}

FailureFlags and Failures outside of Finagle

In a typically-configured client, the ProcessFailures filter will unwrap (See Failure#unwrap) Failures and mask out FailureFlags that are unsafe to pass along to users.

Unwrapping a Failure will transform the Failure into whatever Throwable it had wrapped, discarding any additional information carried by the Failure. The reason for this unwrapping is because of the large API burden of moving over to Failure completely. By switching to a FailureFlags trait, this problem is avoided.

If a Failure does not wrap anything, the ProcessFailures filter will only mask off unsafe FailureFlags.

Propagating Responses

There’s some nuance as to how FailureFlags and unflagged exceptions traverse client/service boundaries and differ across protocols. These tables cover how unsuccessful responses propagate from service to client over the two most common protocols: HTTP and ThriftMux. The columns indicate how the response is transformed along the way.

ThriftMux

ThriftMux will currently pass the following FailureFlags: Rejected, Retryable, NonRetryable. See MuxFailure.scala.

Cause Finagle (as Throw) ThriftMux Mux Client Sees (as Throw)
SomeException(message) raised in handling request SomeException TApplicationException RdispatchOk TApplicationException(message)
Failure.rejected(message) Failure Failure RdispatchNack Failure(message) flagged Rejected & NonRetryable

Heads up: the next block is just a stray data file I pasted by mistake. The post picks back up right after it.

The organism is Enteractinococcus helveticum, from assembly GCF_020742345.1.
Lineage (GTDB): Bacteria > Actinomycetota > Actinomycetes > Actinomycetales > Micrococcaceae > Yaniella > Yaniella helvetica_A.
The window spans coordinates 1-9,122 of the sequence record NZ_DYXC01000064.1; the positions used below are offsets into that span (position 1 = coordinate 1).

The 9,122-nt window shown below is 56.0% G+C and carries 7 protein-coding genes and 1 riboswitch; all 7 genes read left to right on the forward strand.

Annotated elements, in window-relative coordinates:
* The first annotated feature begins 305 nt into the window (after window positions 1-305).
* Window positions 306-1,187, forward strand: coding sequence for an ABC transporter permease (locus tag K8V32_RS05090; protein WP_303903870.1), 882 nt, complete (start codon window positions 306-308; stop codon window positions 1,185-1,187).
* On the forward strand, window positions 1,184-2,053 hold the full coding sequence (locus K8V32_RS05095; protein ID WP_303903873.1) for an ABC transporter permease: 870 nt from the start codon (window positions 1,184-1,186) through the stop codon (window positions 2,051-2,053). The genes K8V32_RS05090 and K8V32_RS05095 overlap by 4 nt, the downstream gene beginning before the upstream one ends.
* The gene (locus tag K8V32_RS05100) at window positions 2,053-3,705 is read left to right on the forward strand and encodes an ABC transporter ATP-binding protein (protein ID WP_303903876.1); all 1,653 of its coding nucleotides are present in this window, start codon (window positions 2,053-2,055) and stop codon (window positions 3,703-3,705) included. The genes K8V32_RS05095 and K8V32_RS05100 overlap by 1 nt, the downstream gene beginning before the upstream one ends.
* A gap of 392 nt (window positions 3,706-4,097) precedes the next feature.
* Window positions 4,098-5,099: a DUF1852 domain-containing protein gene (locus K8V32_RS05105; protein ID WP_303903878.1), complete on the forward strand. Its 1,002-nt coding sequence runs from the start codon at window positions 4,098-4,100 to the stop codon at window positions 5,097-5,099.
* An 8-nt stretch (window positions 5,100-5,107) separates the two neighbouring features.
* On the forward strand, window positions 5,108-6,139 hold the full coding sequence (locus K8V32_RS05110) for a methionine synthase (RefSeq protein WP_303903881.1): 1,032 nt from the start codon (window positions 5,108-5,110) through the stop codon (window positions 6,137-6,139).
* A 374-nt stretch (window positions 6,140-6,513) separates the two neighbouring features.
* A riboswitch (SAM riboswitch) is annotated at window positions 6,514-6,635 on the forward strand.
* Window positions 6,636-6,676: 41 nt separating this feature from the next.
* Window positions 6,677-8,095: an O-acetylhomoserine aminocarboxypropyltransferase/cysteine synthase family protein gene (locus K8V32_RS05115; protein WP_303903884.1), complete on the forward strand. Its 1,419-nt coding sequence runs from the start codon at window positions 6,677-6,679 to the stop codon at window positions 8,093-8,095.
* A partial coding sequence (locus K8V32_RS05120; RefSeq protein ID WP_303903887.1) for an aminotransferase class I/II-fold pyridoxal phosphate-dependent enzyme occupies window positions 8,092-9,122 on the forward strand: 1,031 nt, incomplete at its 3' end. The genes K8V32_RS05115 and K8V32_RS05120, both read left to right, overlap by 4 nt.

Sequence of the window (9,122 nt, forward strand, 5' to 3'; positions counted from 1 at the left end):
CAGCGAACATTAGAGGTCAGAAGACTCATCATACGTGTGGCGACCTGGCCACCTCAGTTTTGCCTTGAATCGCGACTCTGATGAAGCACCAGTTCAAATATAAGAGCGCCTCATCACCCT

any Throwable with HasFailureFlags T: HasFailureFlags T: HasFailureFlags RdispatchError Failure(throwable.toString) with supported FailureFlags

Failure.rejected creates a Failure with Rejected and Retryable flags.

If a custom Throwable is used, its message and FailureFlags (if any) will propagate but it will be converted in to a Failure. Any other information, such as stack traces, will be discarded. Due to Finagle’s asynchronous nature, stack traces are not particularly useful. Instead Finagle provides built in support for Zipkin, the distributed tracing system.

When sending these responses across service boundaries, toString is called on each hop. This means that messages will appear like “Failure(Failure(Failure(Underlying cause... ” when logged. This may change in the future.

HTTP

Http will pass the flag Rejected (a retryable nack) or a combination of Rejected and NonRetryable (a nonretryable nack) via headers. HTTP will completely discard any information (stack trace, message, etc) except for the flags. See HttpNackFilter.scala

Cause Finagle (as Throw) Http Client Sees (as Throw)
SomeException(message) raised in handling request SomeException 500 Internal Server Error Return(Http.Response(500 w/ message))
any Throwable with HasFailureFlags flagged Rejected and NonRetryable T: HasFailureFlags 503 Service Unavailable w/ ‘finagle-http-nack’ header Failure flagged Rejected and NonRetryable
any Throwable with HasFailureFlags flagged Rejected T: HasFailureFlags 503 Service Unavailable w/ ‘finagle-http-nonretryable-nack’ header Failure flagged Rejected and NonRetryable